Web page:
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Candide ~ The Kennedy Center

Jordan Wright
May 8, 2018 

Imagine, if you will that composer Leonard Bernstein’s 18th C set piece opera Candide was first staged the year following the Broadway premiere West Side Story.  1956.  It seems incredible that these two wildly divergent stories were composed, staged and produced by one man in less than twelve months.  Okay, he was a genius, which is why the Kennedy Center is lauding his songbook for its exciting celebration on the 100th anniversary of his birth.

Wynn Harmon, Emily Pogorelc, Alek Shrader, and Denyce Graves in Candide. Photo by Scott Suchman.

Under the virtuoso direction of Francesca Zambello, this imaginative, new production hails from New York’s The Glimmerglass Festival, where she is Artistic Director.  And it is not hyperbole to say it is a jaw-dropping extravaganza of dance, opera, comedy and, yes, drama too.  Sword fights!  Its list of lyricists – Richard Wilbur, Stephen Sondheim, Lillian Hellman, John La Touche, Dorothy Parker and Bernstein too – puts one in mind of late, martini-soaked nights plotting the script at the Algonquin’s famed Round Table.  One can only imagine the heady repartee.

Based on the dystopian novel by Voltaire in which Candide (Alek Shrader) discovers that the world, and his royal pals, are not the egalitarian society he had been taught.  And that Professor Pangloss’s (Wynn Harmon who doubles as Voltaire, the musical’s raconteur) rosy outlook on the world has its challenges – chief among them Candide’s love for the dazzling, gold-digging ingenue, Cunegonde (Emily Pogoreic).  That, and survival.

Amid the velvet breeches and Gainsborough frock coats of the aristocracy, Candide encounters war, famine and human suffering but manages to keep a cheerful and brave demeanor.  Along the way he meets the characters who will shape his life – The Old Lady (DC’s own superstar Denyce Graves), the haughty Maximillian (Edward Nelson), Candide’s comrade in arms Cacambo (Frederick Ballentine), the naughty servant girl Paquette (Eliza Bonet) and James (Matthew Scollin doubling as Martin the pessimistic street sweeper).  Balancing out his misadventures are the ruthless Grand Inquisitor (Alexander McKissick) and the addle-headed Baroness (Keriann Otaño) who would give Marie Antoinette a run for her money with a powdered wig so high she needs her lackey to hold it up with what appears to be a fishing pole.  Credit David C. Zimmerman for hair and makeup.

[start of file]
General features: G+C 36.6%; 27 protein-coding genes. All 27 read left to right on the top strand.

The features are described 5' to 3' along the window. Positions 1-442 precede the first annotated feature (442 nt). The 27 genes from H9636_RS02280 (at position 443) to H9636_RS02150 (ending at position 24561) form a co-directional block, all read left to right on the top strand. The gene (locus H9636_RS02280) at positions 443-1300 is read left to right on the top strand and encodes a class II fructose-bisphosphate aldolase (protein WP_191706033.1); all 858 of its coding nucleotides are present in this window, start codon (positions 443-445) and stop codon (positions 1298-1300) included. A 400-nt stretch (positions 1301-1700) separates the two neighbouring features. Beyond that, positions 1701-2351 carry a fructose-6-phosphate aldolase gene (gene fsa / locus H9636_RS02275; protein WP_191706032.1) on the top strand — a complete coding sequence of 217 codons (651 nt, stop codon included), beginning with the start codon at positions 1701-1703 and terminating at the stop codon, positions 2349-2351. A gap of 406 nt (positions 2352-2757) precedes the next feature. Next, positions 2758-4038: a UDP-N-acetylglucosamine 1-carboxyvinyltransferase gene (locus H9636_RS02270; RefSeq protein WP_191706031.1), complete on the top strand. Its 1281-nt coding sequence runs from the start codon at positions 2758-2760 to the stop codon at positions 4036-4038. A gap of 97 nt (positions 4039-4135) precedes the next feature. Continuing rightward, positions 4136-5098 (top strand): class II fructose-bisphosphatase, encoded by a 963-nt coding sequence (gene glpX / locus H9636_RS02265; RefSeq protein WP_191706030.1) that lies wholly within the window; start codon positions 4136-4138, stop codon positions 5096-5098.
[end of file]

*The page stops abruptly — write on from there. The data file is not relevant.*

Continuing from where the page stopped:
Emily Pogorelc, Denyce Graves, and Alek Shrader in Candide. Photo by Scott Suchman.

Throughout Candide’s peregrinations through the Old and New Worlds – in Holland, Paris, Spain, Uruguay, Paraguay and Surinam – he encounters war and misery, but somehow fortune prevails, and, unlike the thousands killed, he is spared hanging, burning at the stake, bayoneting and drowning.  I may have left a disaster out.  When our hero finally arrives at the Doge’s masquerade ball in Venice after some consorting with edenic Incans, he discovers his long lost Cunegonde bereft of the money and jewels she sold her soul to acquire.  They work it out.

This is a lavishly artistic, sublimely witty, while yet philosophical, musical that never slows down. You will adore it!  And, while I’m raving, I must single out the remarkable beauty, charm, comedic skills and flawless soprano voice of Emily Pogoreic.  Her aria “Glitter and Be Gay” is breathtaking.  And did I mention her dancing?  Absolutely marvelous.  Everyone is.  Twelve additional cast members add to the beautiful chorus and the Opera House’s acoustics sound particularly magnificent thanks to G Thomas Clark and crew for GTC Sound Design LLC.

Please, please go! Even if you never thought you’d see an opera. It’s Bernstein, for Pete’s sake.

With surtitles. Even though it’s in English, they’re useful.  You don’t want to miss a line.

Conducting by Nicole Paiement, book adaptation from Voltaire by Hugh Wheeler in a new version by John Caird, choreography by Eric Sean Fogel and Felicity Stiverson, lighting by Mark McCullough.  Soloists are Andrea Beasom, Tom Berklund, Jaely Chamberlain, Andrew Harper, Katherine Henly, Michael Hewitt, Nicholas Houhoulis, Jarrod Lee, Danny Lindgren, Alison Mixon, Ameerah Sabreen, Louisa Morrison Waycott.

Performances on May 12th, 14th, 18th, 20th, 22nd, 24th and 26th at The Kennedy Center, 2700 F St., NW, Washington, DC.  For tickets and information call 202 467-4600 or visit www.Kennedy-Center.org.

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